At the very least, it’s pretty easy to find handholds in the first half. That all goes out the window as you climb the final bit into Munits. The rocks are slick, the gaps wide. You have to really stretch your legs to find leverage. It’s not a 90-degree climb, but I’d wager it’s pretty close. One wrong move, and that’s all she wrote. I start to wonder if Game Informer video editor Alex Van Aken and I have the strength to carry Yu the mile back to civilization. There is, of course, no cell phone reception.
Now is probably a good time to tell you that Derek Yu did not die. Neither did I, for that matter, though I’m sure you assume as much. Once Yu makes it into Munits, I follow suit. The climb is hard and scary, and we consider turning back more than once.
But when I finally make it, I’m thankful we didn’t. Before I look into the cave, I turn around to see the landscape I just traversed. We’re high above some of the other hills in the Simi Valley mountain range. You can see for miles as they rise up and around the earth, the green grass stretching far and wide. If you avoid looking to the left at the nearest town, it feels like you’re truly out in the wild. It’s quiet. The kind that doesn’t exist in cities. The kind you have to go out of your way to experience.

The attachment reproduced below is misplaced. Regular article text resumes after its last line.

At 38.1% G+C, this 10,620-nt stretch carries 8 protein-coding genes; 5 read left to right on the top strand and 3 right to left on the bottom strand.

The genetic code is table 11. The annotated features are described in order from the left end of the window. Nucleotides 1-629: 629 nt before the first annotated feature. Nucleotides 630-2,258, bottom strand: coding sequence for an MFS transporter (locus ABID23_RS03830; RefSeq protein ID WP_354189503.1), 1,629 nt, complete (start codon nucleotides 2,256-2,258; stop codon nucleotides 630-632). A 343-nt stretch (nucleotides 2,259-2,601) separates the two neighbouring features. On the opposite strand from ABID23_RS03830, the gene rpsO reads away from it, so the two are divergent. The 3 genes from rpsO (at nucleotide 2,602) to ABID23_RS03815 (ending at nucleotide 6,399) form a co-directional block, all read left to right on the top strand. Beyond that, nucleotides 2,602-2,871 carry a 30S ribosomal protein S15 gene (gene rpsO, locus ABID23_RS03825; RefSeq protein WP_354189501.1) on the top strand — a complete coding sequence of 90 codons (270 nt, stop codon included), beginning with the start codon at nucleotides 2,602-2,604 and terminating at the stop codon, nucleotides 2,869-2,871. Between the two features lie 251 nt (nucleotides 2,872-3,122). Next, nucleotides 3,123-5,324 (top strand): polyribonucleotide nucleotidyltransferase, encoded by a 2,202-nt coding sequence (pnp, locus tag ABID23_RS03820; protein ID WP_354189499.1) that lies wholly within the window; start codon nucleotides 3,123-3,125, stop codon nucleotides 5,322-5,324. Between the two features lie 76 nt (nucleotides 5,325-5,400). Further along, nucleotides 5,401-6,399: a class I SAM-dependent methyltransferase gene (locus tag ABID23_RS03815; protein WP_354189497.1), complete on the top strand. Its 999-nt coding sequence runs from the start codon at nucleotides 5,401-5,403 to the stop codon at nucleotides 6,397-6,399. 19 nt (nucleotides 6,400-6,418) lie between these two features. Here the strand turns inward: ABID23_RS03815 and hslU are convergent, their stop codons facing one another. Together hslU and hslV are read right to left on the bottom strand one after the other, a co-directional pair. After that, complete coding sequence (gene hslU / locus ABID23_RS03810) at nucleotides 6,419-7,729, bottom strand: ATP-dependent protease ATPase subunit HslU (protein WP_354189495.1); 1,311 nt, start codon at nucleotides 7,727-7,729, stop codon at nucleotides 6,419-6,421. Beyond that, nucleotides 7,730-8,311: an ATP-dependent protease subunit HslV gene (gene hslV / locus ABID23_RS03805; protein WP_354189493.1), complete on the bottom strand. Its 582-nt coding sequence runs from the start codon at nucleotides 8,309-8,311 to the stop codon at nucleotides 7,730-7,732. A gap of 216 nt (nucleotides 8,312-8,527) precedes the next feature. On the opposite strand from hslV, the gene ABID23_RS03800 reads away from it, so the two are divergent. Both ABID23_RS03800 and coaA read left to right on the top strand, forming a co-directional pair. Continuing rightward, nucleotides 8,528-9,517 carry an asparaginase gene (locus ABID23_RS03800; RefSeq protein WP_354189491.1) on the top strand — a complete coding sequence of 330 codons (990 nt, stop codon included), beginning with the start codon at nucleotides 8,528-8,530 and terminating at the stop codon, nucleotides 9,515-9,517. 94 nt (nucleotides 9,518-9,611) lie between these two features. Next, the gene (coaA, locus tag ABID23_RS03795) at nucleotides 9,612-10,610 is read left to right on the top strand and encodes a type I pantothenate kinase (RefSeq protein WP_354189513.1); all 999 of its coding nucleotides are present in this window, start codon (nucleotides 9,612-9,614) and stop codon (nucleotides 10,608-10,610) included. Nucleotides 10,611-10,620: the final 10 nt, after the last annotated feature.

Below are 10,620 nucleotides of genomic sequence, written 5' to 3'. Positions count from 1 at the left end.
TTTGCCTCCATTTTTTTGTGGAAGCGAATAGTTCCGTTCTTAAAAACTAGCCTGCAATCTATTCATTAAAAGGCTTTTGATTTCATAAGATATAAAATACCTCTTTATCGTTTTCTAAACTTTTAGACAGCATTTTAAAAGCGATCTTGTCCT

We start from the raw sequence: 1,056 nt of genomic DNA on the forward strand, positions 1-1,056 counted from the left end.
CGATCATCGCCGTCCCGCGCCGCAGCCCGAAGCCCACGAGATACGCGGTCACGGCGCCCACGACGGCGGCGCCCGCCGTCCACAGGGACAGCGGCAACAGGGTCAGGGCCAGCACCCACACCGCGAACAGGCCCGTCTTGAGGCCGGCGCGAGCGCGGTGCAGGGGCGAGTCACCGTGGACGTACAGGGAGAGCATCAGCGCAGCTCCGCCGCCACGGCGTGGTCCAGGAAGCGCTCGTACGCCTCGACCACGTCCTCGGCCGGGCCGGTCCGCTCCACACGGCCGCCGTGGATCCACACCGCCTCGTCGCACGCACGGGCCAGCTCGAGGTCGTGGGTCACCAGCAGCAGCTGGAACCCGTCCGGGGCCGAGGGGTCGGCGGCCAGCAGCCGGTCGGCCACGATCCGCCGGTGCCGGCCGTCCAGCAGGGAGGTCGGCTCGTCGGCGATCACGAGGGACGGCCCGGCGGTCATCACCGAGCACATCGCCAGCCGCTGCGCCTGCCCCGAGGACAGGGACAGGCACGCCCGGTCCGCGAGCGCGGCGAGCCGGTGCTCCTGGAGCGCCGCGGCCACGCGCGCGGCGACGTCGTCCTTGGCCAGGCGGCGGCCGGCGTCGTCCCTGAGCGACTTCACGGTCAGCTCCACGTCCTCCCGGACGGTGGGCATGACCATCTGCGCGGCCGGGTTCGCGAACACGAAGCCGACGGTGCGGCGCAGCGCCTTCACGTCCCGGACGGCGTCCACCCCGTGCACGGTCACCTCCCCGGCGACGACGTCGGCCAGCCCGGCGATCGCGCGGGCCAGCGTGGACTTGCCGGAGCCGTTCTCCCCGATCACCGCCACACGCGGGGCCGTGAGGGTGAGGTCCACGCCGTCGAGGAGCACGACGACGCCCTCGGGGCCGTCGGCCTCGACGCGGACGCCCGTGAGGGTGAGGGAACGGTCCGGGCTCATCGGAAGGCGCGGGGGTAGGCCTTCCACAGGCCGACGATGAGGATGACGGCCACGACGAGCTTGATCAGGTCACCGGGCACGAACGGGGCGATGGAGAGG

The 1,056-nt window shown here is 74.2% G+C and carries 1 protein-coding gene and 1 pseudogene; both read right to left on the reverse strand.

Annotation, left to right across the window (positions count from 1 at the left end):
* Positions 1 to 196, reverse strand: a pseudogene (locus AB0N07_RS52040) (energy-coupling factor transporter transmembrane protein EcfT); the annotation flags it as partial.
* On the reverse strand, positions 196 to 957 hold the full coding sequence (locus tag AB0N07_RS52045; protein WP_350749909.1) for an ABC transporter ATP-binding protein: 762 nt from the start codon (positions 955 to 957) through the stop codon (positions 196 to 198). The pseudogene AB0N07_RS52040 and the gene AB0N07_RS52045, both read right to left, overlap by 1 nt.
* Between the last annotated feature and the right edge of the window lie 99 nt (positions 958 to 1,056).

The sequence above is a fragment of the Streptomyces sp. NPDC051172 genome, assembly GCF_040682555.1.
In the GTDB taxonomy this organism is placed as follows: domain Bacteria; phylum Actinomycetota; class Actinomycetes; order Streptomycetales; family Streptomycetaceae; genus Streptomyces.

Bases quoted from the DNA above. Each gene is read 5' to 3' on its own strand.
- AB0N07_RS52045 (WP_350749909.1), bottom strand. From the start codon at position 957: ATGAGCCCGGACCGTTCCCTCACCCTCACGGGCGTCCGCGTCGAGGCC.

It is – for lack of a better word – perfect. The best view I can imagine after a near-worst case scenario.
Which feels appropriate. Because as far as many are concerned, Yu made a perfect game. About exploring a cave, no less.
When Spelunky launched in 2012 – itself a remake of the 2008 freeware game of the same name, but this time financed and published by Microsoft for Xbox Live Arcade – it came at what was then, and may still be, the largest indie game movement. Hotline Miami, Fez, Journey, and of course, Spelunky, among others, all hit the same year. But even against stiff competition, Spelunky is a clear stand-out.